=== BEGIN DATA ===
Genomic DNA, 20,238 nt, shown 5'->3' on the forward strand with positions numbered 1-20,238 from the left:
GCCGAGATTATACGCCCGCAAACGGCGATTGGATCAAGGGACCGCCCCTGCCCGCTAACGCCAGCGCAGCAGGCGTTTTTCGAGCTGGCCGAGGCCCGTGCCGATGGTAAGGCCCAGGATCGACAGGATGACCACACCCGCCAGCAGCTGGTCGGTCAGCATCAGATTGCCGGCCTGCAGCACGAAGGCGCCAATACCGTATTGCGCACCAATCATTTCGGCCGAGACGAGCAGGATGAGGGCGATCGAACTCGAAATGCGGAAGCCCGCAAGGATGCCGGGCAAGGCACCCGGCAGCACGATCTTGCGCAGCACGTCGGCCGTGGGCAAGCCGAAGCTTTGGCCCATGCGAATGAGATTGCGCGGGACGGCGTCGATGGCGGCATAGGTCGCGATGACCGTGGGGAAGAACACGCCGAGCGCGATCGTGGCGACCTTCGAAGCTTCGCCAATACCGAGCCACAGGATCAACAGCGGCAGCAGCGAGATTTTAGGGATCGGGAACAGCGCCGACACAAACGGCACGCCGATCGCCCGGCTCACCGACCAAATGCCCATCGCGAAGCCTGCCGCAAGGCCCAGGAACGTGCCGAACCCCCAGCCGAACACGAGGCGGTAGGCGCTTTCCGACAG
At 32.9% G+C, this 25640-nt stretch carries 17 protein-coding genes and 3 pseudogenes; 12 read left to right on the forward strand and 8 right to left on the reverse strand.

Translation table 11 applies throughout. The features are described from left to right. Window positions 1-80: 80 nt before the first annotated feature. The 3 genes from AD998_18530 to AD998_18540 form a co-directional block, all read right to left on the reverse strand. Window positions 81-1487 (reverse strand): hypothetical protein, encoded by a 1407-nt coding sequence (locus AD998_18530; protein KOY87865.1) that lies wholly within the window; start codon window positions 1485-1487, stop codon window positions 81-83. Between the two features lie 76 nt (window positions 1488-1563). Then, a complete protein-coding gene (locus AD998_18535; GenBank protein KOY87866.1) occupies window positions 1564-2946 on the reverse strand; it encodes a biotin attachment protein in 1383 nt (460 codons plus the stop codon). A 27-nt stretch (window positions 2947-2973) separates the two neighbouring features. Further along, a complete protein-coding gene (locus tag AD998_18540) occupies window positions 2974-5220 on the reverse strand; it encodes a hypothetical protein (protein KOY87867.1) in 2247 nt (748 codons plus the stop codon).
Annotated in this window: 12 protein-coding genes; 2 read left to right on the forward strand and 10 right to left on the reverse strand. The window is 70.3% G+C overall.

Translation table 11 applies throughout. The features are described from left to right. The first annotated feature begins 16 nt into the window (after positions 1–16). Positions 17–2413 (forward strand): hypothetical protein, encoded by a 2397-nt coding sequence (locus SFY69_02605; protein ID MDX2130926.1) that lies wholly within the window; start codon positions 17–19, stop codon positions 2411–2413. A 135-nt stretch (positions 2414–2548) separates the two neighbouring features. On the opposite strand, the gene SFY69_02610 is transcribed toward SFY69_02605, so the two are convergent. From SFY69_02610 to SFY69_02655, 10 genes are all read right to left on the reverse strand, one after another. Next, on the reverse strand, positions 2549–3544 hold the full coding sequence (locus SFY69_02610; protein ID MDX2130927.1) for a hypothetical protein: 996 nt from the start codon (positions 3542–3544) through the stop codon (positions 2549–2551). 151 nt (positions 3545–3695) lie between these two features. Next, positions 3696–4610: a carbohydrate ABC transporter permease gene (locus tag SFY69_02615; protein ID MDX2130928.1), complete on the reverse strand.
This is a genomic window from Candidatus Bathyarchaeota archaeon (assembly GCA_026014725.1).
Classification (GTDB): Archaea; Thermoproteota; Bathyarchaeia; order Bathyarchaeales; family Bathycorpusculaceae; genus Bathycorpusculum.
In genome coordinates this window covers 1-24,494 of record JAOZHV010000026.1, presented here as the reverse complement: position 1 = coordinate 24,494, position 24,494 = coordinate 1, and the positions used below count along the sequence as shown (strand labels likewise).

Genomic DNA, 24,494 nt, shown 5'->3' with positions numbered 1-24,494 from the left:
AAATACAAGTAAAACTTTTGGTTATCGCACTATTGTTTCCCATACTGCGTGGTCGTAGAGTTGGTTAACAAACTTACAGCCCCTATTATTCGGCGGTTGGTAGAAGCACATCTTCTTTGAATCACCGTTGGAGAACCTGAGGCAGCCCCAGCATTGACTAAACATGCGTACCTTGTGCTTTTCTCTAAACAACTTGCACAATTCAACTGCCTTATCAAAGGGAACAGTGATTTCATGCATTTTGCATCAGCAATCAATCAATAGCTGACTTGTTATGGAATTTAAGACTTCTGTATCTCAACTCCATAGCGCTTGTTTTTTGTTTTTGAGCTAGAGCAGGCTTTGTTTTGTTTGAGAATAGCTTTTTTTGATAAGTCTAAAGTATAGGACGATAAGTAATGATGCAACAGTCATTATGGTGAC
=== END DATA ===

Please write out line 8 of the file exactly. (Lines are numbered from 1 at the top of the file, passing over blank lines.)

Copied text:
Classification (GTDB): Archaea; Thermoproteota; Bathyarchaeia; order Bathyarchaeales; family Bathycorpusculaceae; genus Bathycorpusculum.